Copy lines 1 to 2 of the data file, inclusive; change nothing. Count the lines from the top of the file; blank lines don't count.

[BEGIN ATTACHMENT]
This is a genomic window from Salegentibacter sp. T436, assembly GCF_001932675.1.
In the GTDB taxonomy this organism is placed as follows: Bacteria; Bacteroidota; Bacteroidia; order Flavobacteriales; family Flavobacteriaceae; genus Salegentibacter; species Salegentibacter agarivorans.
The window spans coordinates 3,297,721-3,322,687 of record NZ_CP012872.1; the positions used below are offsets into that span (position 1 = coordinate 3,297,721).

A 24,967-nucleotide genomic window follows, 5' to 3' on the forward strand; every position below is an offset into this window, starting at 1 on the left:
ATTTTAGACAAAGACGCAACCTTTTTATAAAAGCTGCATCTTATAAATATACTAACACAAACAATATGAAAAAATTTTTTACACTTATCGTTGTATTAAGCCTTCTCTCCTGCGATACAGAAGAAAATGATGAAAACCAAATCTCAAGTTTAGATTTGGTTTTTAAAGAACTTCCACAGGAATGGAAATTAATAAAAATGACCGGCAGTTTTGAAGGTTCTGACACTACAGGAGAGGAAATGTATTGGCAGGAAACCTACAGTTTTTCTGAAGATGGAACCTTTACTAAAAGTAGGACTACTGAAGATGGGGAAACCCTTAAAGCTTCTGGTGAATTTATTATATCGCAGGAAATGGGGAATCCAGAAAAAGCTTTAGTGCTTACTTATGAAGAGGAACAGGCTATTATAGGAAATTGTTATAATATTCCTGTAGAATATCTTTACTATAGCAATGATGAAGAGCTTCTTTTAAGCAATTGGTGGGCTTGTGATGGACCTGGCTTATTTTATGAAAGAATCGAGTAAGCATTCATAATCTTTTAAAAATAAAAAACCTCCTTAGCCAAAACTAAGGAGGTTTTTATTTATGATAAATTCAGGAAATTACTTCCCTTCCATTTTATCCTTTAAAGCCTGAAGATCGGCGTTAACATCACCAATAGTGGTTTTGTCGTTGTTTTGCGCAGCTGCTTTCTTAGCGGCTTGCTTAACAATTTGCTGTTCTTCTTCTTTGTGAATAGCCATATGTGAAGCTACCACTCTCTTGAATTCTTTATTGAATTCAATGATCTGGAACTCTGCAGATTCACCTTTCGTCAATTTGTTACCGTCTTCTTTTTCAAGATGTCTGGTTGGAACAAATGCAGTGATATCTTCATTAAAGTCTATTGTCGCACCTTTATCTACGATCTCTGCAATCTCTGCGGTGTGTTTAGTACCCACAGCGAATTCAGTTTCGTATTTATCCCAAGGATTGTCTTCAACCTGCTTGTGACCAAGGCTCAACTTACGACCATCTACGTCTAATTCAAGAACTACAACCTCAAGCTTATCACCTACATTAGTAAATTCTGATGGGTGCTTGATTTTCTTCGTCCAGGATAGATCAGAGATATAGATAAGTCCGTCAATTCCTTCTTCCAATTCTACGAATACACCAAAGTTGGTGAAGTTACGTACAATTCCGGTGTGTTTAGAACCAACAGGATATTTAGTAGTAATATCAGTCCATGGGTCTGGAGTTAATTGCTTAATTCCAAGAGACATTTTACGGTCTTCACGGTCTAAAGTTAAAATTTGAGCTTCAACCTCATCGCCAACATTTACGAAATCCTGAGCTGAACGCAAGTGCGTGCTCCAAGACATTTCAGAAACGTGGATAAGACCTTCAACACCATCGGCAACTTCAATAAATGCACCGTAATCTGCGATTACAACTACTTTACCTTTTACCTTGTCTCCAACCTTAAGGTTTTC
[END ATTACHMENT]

This is a genomic window from Salegentibacter sp. T436, assembly GCF_001932675.1.
In the GTDB taxonomy this organism is placed as follows: Bacteria; Bacteroidota; Bacteroidia; order Flavobacteriales; family Flavobacteriaceae; genus Salegentibacter; species Salegentibacter agarivorans.